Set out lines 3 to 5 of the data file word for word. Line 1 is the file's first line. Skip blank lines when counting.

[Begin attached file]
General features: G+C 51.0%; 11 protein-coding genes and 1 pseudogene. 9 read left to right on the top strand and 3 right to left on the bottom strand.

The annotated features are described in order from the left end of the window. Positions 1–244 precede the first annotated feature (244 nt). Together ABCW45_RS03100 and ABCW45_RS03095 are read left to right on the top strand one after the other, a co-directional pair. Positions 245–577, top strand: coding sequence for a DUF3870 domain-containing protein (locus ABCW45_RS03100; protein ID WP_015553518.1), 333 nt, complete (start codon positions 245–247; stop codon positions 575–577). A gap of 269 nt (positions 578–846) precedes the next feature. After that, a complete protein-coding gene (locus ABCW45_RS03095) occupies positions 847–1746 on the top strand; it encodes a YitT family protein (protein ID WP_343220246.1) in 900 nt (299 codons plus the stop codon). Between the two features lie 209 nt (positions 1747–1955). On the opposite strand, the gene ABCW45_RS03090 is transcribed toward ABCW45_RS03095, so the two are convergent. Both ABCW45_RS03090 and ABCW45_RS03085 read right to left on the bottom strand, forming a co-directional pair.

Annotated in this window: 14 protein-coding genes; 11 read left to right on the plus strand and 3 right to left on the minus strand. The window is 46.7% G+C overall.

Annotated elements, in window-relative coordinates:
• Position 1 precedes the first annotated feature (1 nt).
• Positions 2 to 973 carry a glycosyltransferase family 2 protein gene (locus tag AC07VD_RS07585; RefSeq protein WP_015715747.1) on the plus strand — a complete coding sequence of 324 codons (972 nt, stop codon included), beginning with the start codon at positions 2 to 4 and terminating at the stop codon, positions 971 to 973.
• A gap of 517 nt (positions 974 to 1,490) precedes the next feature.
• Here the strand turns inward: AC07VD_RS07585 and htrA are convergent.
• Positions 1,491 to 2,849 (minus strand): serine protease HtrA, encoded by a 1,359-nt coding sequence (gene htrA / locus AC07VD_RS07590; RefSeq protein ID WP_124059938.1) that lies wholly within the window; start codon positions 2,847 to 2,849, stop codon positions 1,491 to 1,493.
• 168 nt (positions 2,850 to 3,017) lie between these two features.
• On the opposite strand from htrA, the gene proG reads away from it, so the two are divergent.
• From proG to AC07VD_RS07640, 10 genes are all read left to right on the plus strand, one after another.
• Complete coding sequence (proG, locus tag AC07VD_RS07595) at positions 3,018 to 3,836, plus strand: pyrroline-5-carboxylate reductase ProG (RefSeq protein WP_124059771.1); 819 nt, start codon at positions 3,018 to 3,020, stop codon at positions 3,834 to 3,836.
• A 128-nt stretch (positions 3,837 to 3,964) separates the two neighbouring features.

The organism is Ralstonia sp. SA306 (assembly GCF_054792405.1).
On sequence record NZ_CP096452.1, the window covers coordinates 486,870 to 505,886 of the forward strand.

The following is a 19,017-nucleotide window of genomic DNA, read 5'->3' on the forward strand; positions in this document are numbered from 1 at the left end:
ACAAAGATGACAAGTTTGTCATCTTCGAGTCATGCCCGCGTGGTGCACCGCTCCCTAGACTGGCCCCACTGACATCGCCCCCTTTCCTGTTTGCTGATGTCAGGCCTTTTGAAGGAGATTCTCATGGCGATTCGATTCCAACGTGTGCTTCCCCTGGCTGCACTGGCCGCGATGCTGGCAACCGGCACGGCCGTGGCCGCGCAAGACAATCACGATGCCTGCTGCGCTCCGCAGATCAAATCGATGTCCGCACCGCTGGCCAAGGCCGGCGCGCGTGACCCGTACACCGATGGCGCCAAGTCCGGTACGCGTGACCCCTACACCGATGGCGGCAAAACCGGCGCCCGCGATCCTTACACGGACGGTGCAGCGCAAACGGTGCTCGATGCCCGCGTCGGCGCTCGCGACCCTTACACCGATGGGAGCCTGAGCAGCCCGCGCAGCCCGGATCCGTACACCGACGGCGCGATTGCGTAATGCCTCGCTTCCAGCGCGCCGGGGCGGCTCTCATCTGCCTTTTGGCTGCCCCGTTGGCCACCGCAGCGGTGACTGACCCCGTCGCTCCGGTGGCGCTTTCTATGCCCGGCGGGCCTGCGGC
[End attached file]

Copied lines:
Annotated in this window: 14 protein-coding genes; 11 read left to right on the plus strand and 3 right to left on the minus strand. The window is 46.7% G+C overall.

Annotated elements, in window-relative coordinates:
• Position 1 precedes the first annotated feature (1 nt).